Home construction is a service under the Consumer Protection Act, hence it falls under the jurisdiction of consumer courts. Besides taking all possible precautions before purchase, purchasers should be vigilant even after paying the entire sales amount to the builder. They should not get complacent and think that the builder will deliver a defect-free property.
As for the builder, he will be held responsible for all defects in the building, and for delays in handing over possession. Consumer Courts and the Apex Court have awarded damages whenever they have found defects in the home. Let us study a few cases where the courts have awarded damages and held builders liable for their negligence.
In Ms. Ruchita D Mirchandani vs. Godrej Properties and Investment Ltd., the purchaser entered into an agreement with the builder for the purchase of a flat. But due to family problems, the purchaser sought to terminate the agreement. The builder informed that the purchaser had no right to terminate the contract.
The builder contended that he alone was entitled to exercise the option of terminating the contract. Hence, he said, if the purchaser did not pay the balance amount, she would have to forego the amount deposited by her.
The State Commission in its order observed that the right to terminate the contract should be made available to the purchaser too. In its absence it is unfair on the builder’s part to retain the amount paid by the purchaser. It amounts to “unfair trade practice” and also “deficiency in service” under provisions of the Consumer Protection Act.
Similarly in the M.P. Housing Development Board versus Virendra Kr. Garg case, the Apex Court observed that public authorities like Housing Boards do not deserve any sympathy. It said that in case of defective service the Board should pay compensation and also make good the loss to the purchaser.
In this case the MP Housing Development Board sold a defective flat to a purchaser. The Board failed to repair the flat even after the architect confirmed the defects. It was also found that the defects were serious and could lead to the collapse of the building. After examining the relevant file, the District Forum directed the payment of damages worth Rs. 50,000, and cost of Rs. 1,000. It also ordered a departmental inquiry for punishing the officials who had failed to discharge their duties.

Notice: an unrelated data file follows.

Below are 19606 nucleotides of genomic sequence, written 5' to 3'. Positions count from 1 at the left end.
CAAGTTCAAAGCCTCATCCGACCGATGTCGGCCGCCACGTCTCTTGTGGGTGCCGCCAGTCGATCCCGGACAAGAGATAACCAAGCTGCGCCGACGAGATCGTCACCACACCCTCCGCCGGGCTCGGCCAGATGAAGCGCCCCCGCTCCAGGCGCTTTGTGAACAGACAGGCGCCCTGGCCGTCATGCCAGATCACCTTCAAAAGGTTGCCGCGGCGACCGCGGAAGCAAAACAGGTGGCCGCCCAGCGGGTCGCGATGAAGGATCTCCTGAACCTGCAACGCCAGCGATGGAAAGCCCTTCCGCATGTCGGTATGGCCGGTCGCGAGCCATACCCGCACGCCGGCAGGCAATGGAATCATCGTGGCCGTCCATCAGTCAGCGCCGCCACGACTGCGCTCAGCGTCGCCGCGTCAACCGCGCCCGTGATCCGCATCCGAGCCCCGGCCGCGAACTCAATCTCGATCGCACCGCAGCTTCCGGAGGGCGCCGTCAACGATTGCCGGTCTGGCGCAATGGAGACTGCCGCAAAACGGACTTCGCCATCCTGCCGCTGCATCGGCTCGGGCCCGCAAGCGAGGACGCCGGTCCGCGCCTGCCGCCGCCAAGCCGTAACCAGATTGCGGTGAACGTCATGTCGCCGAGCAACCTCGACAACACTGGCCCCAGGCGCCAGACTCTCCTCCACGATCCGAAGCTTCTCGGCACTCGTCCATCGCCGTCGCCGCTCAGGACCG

The State Commission, after noticing the condition of the flat, directed the refund of the deposit amount with 18 per cent interest. It also enhanced the compensation amount to Rs 60, 000, and costs to Rs 5000.
The National Commission set aside the order pertaining to the compensation but awarded interest @18 per cent from the date of deposit.
The Apex Court in its order observed that the authority does not deserve any sympathy, and directed the allottee to keep the flat if he so desired, and use the compensation of Rs 60,000 to get it repaired. If not, the Court directed, the Authority should refund the deposit amount from the date of deposit @ 18 per cent interest.
In the Haryana Urban Development Authority (HUDA) versus Sitaram case, the purchaser applied for a flat to HUDA in 1982 and paid all dues to the authority. But possession was given to him in 2000. The District Forum awarded interest on the amount deposited by him at the rate of 15 per cent after the expiry of two years from the date of deposit.
The State Commission confirmed the said order. The National Commission increased the rate of interest from 15 to 18 per cent. The matter reached the Apex Court and the Hon’ble Court observed that the National Commission has awarded interest on the higher side. It also confirmed the District Forum’s order.
The courts have also held consumers liable if there is any delay on their side. In Hari Govinda Sharma vs. Punjab Urban Planning and Development Authority, the complainant deposited registration fee under a scheme for MIG house on hire purchase after seeing an advertisement issued by the Punjab Urban Planning and Development Authority.
The authority allotted a house to the complainant under a different scheme and demanded the balance money. The complainant contested, and took time to reply. As a result the liability swelled with the addition of interest and penal interest. The NCDRC observed that the complainant was duty bound to pay the said penalty.
The above decisions clearly show that consumers should bring defects to the notice of the authorities concerned immediately after it is detected. Consumers/ purchasers should keep all the relevant documents and other correspondence so that they are able to prove their case. Remember the maxim that the law protects only those who are vigilant.